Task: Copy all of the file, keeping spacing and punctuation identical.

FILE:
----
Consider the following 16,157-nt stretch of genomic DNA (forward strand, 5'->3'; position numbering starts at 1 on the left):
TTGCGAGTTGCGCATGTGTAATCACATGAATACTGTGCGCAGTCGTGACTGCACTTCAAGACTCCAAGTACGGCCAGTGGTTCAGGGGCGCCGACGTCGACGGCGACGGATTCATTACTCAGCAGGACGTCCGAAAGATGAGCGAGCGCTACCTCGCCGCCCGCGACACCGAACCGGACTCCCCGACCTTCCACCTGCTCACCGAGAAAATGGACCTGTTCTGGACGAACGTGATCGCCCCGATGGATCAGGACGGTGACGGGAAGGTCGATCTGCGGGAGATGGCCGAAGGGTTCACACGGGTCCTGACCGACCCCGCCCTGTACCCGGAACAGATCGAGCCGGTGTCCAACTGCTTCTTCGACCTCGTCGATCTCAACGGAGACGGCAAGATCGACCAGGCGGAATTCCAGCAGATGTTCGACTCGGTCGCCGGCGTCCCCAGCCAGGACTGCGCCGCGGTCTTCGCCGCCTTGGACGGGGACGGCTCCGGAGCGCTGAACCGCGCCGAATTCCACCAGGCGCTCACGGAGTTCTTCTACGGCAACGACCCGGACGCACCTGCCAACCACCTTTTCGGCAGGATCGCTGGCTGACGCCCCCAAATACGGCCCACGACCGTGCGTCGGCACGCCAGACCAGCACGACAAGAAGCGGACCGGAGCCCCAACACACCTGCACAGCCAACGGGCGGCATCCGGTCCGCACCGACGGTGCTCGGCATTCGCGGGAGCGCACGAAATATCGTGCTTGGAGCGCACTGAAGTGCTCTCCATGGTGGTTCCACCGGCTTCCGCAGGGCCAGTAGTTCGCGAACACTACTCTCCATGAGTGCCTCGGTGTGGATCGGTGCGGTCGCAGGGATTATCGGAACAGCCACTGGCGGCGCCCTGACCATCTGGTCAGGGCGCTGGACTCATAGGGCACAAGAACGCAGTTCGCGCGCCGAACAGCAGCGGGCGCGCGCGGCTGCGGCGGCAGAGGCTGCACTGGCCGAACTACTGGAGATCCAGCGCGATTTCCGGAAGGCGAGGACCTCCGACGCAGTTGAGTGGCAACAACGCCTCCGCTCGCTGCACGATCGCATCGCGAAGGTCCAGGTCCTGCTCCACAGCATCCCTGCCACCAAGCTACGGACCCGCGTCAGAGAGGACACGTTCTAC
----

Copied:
Consider the following 16,157-nt stretch of genomic DNA (forward strand, 5'->3'; position numbering starts at 1 on the left):
TTGCGAGTTGCGCATGTGTAATCACATGAATACTGTGCGCAGTCGTGACTGCACTTCAAGACTCCAAGTACGGCCAGTGGTTCAGGGGCGCCGACGTCGACGGCGACGGATTCATTACTCAGCAGGACGTCCGAAAGATGAGCGAGCGCTACCTCGCCGCCCGCGACACCGAACCGGACTCCCCGACCTTCCACCTGCTCACCGAGAAAATGGACCTGTTCTGGACGAACGTGATCGCCCCGATGGATCAGGACGGTGACGGGAAGGTCGATCTGCGGGAGATGGCCGAAGGGTTCACACGGGTCCTGACCGACCCCGCCCTGTACCCGGAACAGATCGAGCCGGTGTCCAACTGCTTCTTCGACCTCGTCGATCTCAACGGAGACGGCAAGATCGACCAGGCGGAATTCCAGCAGATGTTCGACTCGGTCGCCGGCGTCCCCAGCCAGGACTGCGCCGCGGTCTTCGCCGCCTTGGACGGGGACGGCTCCGGAGCGCTGAACCGCGCCGAATTCCACCAGGCGCTCACGGAGTTCTTCTACGGCAACGACCCGGACGCACCTGCCAACCACCTTTTCGGCAGGATCGCTGGCTGACGCCCCCAAATACGGCCCACGACCGTGCGTCGGCACGCCAGACCAGCACGACAAGAAGCGGACCGGAGCCCCAACACACCTGCACAGCCAACGGGCGGCATCCGGTCCGCACCGACGGTGCTCGGCATTCGCGGGAGCGCACGAAATATCGTGCTTGGAGCGCACTGAAGTGCTCTCCATGGTGGTTCCACCGGCTTCCGCAGGGCCAGTAGTTCGCGAACACTACTCTCCATGAGTGCCTCGGTGTGGATCGGTGCGGTCGCAGGGATTATCGGAACAGCCACTGGCGGCGCCCTGACCATCTGGTCAGGGCGCTGGACTCATAGGGCACAAGAACGCAGTTCGCGCGCCGAACAGCAGCGGGCGCGCGCGGCTGCGGCGGCAGAGGCTGCACTGGCCGAACTACTGGAGATCCAGCGCGATTTCCGGAAGGCGAGGACCTCCGACGCAGTTGAGTGGCAACAACGCCTCCGCTCGCTGCACGATCGCATCGCGAAGGTCCAGGTCCTGCTCCACAGCATCCCTGCCACCAAGCTACGGACCCGCGTCAGAGAGGACACGTTCTAC